Oley Ravioli is more than just a catchy name.
The recently opened stand at Renninger’s Antique and Farmers’ Market, Maxatawny Township, is serving fresh ravioli, pasta and pierogies custom-made by owners Kristine Marino and Kevin Chrusciel of Oley Township.”What we’re doing is just so different,” said Chrusciel.”We thought people would enjoy it. Store-bought pasta is a different thing altogether.”
The new owners brought with them a love of pasta and pierogies based in the comfort foods of their combined Polish, Irish and Italian heritage.Marino said: “Fresh, quality-driven and simple probably best describe my palette and cooking style and that’s what I enjoy sharing with the people I cook for. To me, homespun recipes with seasonal touches make simple dishes elegant and fun to enjoy together.”
Regionally made equipment
Although a pasta kitchen on their property was the original plan, the availability of a stand at the market seemed like an exciting option.
The couple located exclusive pasta machinery made by Arcobaleno Pasta Machines LLC, Lancaster, and received onsite training in all things pasta at the manufacturing facility.”They’re the sole manufacturer of this type of machinery in North America,” Chrusciel said, noting that most pasta equipment comes from Italy.The process is simple, he said. With only three ingredients – flour, water and olive oil – nine shapes of pasta can be made from the Oley Ravioli extruding machine. The filling machine completes the recipe.”You can do what you want with the fillings,” Chrusciel said. “You can be super creative.”Customers of Oley Ravioli can choose from four types of pierogies: bacon cheddar potato; homemade potato filling created with the traditional filling recipe used by Marino’s mother; sauerkraut and potato; and farmer’s cheese and potato, using mild, traditional pierogi cheese sourced from Mount Carmel, Northumberland County.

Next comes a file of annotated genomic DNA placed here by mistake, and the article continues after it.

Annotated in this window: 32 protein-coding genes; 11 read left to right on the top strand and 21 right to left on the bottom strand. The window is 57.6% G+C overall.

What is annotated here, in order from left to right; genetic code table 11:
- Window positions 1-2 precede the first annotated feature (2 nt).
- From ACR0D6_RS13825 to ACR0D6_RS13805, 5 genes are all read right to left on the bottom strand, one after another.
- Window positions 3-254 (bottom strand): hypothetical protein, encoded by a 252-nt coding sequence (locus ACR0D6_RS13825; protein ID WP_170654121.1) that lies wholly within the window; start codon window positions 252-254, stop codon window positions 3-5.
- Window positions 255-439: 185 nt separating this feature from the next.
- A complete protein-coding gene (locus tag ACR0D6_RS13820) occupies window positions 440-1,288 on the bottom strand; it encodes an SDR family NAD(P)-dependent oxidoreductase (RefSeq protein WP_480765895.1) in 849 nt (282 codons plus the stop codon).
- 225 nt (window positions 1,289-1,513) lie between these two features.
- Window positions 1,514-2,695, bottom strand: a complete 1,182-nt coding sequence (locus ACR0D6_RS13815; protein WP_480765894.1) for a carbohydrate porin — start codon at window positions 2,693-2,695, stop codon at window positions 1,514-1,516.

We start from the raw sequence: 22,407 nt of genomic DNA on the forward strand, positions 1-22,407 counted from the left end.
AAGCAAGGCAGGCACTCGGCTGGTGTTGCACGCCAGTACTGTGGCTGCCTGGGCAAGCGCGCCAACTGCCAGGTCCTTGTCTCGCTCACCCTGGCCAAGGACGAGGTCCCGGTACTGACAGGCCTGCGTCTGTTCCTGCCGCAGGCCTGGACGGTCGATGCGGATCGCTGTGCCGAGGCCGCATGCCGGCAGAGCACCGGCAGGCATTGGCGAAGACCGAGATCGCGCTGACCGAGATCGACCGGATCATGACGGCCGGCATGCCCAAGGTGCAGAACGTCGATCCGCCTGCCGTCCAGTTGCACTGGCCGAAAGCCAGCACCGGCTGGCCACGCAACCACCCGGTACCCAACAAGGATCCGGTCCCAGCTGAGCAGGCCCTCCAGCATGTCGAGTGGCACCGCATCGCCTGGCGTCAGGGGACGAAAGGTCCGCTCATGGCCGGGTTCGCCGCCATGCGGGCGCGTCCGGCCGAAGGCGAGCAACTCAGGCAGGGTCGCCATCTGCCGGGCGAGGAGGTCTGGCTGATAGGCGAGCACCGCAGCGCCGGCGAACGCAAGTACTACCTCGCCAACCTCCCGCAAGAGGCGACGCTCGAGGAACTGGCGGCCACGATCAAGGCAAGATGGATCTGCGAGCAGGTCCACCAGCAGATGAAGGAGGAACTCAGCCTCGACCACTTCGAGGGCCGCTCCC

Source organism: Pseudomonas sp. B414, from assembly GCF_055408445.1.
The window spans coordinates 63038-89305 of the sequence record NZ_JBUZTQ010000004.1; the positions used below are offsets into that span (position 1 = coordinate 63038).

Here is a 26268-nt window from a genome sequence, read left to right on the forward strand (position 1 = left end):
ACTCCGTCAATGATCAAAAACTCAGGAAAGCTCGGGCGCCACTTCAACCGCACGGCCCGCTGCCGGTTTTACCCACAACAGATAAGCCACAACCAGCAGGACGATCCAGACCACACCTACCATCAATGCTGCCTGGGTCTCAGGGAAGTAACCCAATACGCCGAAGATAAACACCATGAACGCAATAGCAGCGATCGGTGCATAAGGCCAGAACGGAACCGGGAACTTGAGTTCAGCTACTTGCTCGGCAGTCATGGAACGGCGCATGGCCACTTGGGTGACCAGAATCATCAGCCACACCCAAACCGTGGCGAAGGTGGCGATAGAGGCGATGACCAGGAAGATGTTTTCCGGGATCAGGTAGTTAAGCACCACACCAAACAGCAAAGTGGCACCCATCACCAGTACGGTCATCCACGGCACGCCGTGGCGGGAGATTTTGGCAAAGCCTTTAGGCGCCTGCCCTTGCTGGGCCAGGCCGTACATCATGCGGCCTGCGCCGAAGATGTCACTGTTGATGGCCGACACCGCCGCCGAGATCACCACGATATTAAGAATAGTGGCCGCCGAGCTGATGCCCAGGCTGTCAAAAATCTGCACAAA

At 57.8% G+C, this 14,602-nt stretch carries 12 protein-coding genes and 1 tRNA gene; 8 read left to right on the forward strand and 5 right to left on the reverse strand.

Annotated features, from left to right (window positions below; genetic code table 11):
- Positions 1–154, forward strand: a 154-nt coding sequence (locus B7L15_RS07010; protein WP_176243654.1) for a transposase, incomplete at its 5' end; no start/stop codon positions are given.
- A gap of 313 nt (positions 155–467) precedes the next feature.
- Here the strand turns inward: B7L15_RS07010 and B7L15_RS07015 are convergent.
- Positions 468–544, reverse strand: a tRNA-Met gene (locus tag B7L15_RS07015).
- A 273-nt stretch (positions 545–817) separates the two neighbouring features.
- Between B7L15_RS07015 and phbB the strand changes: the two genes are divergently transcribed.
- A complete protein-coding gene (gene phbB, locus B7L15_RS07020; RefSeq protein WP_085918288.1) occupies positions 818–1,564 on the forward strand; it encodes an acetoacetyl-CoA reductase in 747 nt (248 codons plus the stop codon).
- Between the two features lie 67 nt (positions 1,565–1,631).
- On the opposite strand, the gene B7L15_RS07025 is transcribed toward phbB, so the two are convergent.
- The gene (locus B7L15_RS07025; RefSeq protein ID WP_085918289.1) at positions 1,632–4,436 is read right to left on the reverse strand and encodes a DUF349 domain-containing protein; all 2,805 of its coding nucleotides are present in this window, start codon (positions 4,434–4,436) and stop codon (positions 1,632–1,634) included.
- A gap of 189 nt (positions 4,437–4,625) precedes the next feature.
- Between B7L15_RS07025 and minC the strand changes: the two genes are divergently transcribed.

Sauces and pasta
Not only are there pasta sauces, including traditional red, pesto, cheese and scampi to choose from, but pasta choices abound at Oley Ravioli.
Fans of the Renninger’s stand include Marty and Beverly Schmittberger, Lower Alsace Township, who love the traditional ravioli with red sauce, as well as the seasonal pumpkin ravioli with cranberry whiskey sauce.”It’s subtle,” Beverly Schmittberger said of the pumpkin flavor. “They really give you good instructions,” she said, describing the option to take home cold pasta to cook fresh.”Everything is homemade,” said Marty Schmittberger. “It’s not pre-cooked. We’re regulars here. We really like the food.”Oley Ravioli’s menu is eat-in or take-out, and customers can choose to snack on a walk-around bowl while shopping at the market, dine on a platter at the counter or take home pasta and pierogies to warm after a long day.Chrusciel said two-thirds of food sales at Oley Ravioli are to customers who cook their pasta and pierogies at home.
Starting from scratch
When Chrusciel and Marino acquired the market stand in February, it was nothing but bare bones.
“The only thing that was in the stand when we moved in here was the sink,” Chrusciel said. “It took four months to get things licensed and approved.”A July opening came after the Oley Ravioli kitchen was designed to accommodate the pasta machinery and incorporate an industrial range hood.The eight-member staff, including retired chef Ernie Stancick of Oley Township, do weekly preparations of all the fresh ravioli and pierogi fillings, sauces and pasta, as well as packaged food for pickup.”Business is good,” said Chrusciel. “We’re selling out the case every weekend.”In addition to the busy days at the market, Oley Ravioli also takes orders for parties, fundraisers and caterers, and is hoping to expand its services to local restaurants.
Renninger’s Antique and Farmers’ Market, 740 Noble St., Maxatawny Township.
484-507-2239 | Fridays, 10 a.m. to 7 p.m. and Saturdays, 8 a.m. to 4 p.m.